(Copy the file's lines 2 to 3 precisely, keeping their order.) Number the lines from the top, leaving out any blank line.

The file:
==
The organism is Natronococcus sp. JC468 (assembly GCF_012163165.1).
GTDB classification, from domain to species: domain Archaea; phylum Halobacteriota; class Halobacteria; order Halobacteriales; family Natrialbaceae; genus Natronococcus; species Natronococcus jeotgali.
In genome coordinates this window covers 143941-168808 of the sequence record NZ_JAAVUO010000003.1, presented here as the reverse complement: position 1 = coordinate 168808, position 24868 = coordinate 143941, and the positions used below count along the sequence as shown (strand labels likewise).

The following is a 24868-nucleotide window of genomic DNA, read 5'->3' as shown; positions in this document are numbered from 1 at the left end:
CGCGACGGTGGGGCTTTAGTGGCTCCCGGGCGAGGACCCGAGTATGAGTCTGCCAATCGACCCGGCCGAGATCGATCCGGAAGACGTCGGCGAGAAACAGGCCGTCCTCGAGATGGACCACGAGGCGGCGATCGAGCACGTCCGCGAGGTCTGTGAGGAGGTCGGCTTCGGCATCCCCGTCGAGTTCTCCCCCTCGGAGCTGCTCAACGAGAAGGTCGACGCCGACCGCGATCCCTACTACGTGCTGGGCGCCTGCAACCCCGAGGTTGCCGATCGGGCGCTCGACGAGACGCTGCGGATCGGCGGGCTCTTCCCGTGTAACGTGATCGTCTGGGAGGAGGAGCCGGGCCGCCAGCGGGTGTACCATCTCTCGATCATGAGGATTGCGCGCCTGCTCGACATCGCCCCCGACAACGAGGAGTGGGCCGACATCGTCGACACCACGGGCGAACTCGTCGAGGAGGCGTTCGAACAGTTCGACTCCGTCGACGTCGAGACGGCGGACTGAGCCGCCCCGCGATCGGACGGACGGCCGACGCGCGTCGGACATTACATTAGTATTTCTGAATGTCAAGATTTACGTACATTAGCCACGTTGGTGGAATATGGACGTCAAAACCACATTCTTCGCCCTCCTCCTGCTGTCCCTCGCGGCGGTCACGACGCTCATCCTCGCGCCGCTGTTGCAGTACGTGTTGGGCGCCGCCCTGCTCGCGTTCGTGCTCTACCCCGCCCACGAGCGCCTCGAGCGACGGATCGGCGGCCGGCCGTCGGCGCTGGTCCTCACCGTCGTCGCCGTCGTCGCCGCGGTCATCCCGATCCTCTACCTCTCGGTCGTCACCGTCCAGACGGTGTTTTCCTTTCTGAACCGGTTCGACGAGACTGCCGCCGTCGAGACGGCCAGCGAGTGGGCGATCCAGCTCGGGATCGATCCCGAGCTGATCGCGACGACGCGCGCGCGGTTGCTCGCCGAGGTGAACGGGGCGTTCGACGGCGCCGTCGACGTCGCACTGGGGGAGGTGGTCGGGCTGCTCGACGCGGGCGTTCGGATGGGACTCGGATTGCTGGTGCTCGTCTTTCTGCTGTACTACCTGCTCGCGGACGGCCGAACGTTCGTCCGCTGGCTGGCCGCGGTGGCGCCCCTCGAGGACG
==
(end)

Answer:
GTDB classification, from domain to species: domain Archaea; phylum Halobacteriota; class Halobacteria; order Halobacteriales; family Natrialbaceae; genus Natronococcus; species Natronococcus jeotgali.
In genome coordinates this window covers 143941-168808 of the sequence record NZ_JAAVUO010000003.1, presented here as the reverse complement: position 1 = coordinate 168808, position 24868 = coordinate 143941, and the positions used below count along the sequence as shown (strand labels likewise).